Final Fantasy VII Remake, Square Enix’s ridiculously opulent dating sim, came out last week for PlayStation 4. After years of anticipation, players can finally romp around a lushly rendered Midgar where there’s no shortage of things to do. You can brood, battle monsters, herd cats, cast spells, drink potions and ethers, swing hilariously oversized swords, fight corrupt megacorps, summon [redacted], and otherwise marvel at the console game du jour.
Or you could play darts.
The darts mini-game first pops up in Chapter 3. At the start of the chapter, you’ll pay a visit to Seventh Heaven, a divey haunt smack in the town square of the Sector 7 Slums. Some cutscenes roll, but soon enough you’re free to roam. On the right-hand wall, you’ll find two pinball machines, a jukebox, and a darts board—and next to the board, you’ll see a scoreboard. The podium spots are occupied, bronze to gold, by Jessie (nine darts), Tifa (nine darts), and Wedge (eight darts).
Obviously, that can’t stand.
Here’s the thing, though. Even if you match Wedge’s eight—a respectable feat—good luck feeling any validation, because you’ll come face to face with a travesty of the highest order:
Yeah. I know. It’s bullshit.
But I’m here to tell you that it is possible to kick Wedge off his lofty perch. It just takes some patience, some understanding, and a few tricks up your sleeve.
In Final Fantasy VII Remake, darts games are governed by competition rules. In other words, this isn’t a traditional dive bar game of seeing who can land the most bullseyes while buzzed. Rather, your goal is to “check out,” or slash a set amount of points down to precisely zero.
At the start of each game, you have 301 points. Whatever portion of the board you land your dart in, you’ll subtract that number from your score. So, if you land a dart in the 20-point portion, you’ll have 281 points remaining. Get one in the 2-point area, and you’ll have 299 remaining. Land in the 17-point region and, well, you do the math. I’m not a calculator!
Complicating factors come in the outer and inner rings. The outer ring will double any score you earn. The inner ring will triple it. So, for instance, landing a dart in the outer ring of the 15-point portion will take away 30 points, while getting one in the (much smaller) inner ring will reduce your score by 45 points.
Finally there’s the bullseye. Traditionally, bullseyes are measured by outer (the green ring) and inner (the red dot), which give you 25 or 50 points respectively. Final Fantasy VII Remake does not differentiate between outer and inner bullseyes. You’ll score a whopping 50 for sticking it anywhere in the center.
You get three darts for each round. Were this a multiplayer game you and your opponent would switch off, but sadly, this mini-game is a single-player affair. (Square Enix, if you’re reading...you know what to do). The only tangible effect is that, at the end of each round, your darts are cleared from the board.
Once you reduce your score to 0, you win. But if you end up reducing your score past 0 and into the negatives, you’ll “bust”—and your score will jump back up into the double digits.
In other words, Final Fantasy VII Remake’s darts isn’t just a test of dexterity. It’s also a bona fide math problem.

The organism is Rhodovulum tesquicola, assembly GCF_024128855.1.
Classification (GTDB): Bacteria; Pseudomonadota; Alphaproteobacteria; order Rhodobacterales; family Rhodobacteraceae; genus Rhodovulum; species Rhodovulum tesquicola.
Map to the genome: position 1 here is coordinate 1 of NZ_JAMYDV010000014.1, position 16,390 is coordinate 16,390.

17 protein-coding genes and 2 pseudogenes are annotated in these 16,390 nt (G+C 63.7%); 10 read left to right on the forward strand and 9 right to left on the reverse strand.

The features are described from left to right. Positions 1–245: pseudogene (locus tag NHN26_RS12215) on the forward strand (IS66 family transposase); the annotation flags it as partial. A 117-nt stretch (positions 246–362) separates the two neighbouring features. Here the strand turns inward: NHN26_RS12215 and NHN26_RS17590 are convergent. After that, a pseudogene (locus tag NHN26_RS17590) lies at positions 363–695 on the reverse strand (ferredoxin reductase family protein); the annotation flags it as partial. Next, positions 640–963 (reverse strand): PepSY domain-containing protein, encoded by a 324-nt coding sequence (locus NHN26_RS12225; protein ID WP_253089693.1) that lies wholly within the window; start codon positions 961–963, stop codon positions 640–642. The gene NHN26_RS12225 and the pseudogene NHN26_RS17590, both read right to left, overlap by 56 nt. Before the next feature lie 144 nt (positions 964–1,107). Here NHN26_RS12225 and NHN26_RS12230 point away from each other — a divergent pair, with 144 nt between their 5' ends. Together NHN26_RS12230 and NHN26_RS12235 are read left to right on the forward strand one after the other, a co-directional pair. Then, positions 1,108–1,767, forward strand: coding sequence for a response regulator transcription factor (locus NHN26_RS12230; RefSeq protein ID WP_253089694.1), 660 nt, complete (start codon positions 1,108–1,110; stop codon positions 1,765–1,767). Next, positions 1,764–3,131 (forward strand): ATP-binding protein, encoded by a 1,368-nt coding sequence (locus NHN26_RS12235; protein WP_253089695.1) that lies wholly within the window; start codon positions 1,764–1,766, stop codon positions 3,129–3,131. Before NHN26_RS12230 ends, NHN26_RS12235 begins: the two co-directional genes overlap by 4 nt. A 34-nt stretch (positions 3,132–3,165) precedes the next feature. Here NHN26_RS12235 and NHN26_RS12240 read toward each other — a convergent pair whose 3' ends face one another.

Throwing darts in Final Fantasy VII Remake seems simple enough: Press X to throw a dart, see where it lands. The problem is that you have to keep track of two overlapping targeting reticles.
The inner reticle is yellow and tiny, and it stays that way the whole game. The outer reticle is blue and larger, but it continually expands and contracts. At its nadir, the blue reticle will shrink to the point where it’s inside the yellow reticle. If you can time your throw to line up with that low point, your dart will go exactly where you tell it to. If you mess up the timing, sorry! The larger the blue reticle is relative to the yellow one, the further off your dart will end up from its mark.
What I suggest is this: Ignore the blue reticle entirely. Focus solely on the yellow one, and line it up at the exact spot you want to throw your dart. The blue reticle will expand and contract twice for each dart throw. Don’t try to rush for the first cycle. Get your yellow reticle good and steady and toss during the second one. (The blue reticle will freeze for a split-second at its smallest point.)
Also, pro tip: Hold your breath. The slightest twitch can send your dart to the far-flung wasteland of the 3-point portion.
As for scoring, you needn’t do much math on the fly. If you can win with the dart currently in your hand, the game will tell you by highlighting the section—and, if applicable, specific ring—you should aim for. Or you could just follow these two surefire equations:
Seven Darts: Score six bullseyes in a row and then lob a dart into the 1-point portion. Don’t get it into either the inner or outer rings!
Six Darts: Landing a dart in the inner ring of the 20-point portion will earn you 60 points. Hit that five times, then get a dart in the 1-point area. (Again, stay away from the rings.)
Whether you win with six or seven darts, you’ll soon behold a glorious screen like this:
Now, Wedge doesn’t take this loss well. If you manage to dethrone him, he’ll give you a prize: one shiny purple Luck Up materia. You can claim it at the end of Chapter 4. Before you leave Seventh Heaven, just walk up to Wedge and Jessie, who you’ll see posted up at the hightop by the pinball machines.
To be sure, at face value, Wedge’s gesture is in good faith. But darts, as we all know, is no game of chance. It’s a game of skill. A Luck Up materia? Please. With a mocking wink and a derisive nod, it’s crystal clear what this eco-terrorist is really saying.